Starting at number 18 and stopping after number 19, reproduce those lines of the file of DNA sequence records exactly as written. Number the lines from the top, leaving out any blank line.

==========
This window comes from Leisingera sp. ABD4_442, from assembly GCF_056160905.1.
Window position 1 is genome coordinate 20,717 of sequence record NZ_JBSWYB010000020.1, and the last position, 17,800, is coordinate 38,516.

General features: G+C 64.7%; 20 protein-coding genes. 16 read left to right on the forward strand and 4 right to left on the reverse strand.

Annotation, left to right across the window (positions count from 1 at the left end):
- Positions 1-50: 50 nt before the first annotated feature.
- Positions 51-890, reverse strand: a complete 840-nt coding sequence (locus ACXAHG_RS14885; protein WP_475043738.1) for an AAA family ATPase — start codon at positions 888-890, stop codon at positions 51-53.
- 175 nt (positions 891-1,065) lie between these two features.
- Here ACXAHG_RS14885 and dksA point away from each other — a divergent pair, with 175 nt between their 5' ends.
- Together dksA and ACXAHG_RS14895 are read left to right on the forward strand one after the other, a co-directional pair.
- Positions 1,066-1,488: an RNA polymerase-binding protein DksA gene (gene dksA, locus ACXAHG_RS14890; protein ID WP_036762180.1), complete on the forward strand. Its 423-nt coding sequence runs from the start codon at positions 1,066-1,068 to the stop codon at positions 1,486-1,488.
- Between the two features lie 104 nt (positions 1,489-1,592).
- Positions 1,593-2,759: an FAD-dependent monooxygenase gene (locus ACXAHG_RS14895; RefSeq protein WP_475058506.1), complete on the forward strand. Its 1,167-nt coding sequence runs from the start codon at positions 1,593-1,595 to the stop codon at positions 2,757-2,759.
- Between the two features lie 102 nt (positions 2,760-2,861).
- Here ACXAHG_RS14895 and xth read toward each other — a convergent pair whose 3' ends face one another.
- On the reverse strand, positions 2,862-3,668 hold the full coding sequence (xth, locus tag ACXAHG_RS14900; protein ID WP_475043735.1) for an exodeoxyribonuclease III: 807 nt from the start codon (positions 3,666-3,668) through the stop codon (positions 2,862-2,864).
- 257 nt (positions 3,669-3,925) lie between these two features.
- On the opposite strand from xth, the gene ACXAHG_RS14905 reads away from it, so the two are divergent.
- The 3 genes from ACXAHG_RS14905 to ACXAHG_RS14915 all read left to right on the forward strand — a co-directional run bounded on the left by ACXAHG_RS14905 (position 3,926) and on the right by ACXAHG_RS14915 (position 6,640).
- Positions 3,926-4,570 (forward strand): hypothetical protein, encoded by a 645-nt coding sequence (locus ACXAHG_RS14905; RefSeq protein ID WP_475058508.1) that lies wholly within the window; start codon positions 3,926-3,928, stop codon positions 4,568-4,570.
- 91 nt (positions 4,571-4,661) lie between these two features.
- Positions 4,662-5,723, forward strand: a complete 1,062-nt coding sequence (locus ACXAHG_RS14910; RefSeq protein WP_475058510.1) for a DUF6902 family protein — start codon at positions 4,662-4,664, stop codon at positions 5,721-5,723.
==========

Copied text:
- The 3 genes from ACXAHG_RS14905 to ACXAHG_RS14915 all read left to right on the forward strand — a co-directional run bounded on the left by ACXAHG_RS14905 (position 3,926) and on the right by ACXAHG_RS14915 (position 6,640).
- Positions 3,926-4,570 (forward strand): hypothetical protein, encoded by a 645-nt coding sequence (locus ACXAHG_RS14905; RefSeq protein ID WP_475058508.1) that lies wholly within the window; start codon positions 3,926-3,928, stop codon positions 4,568-4,570.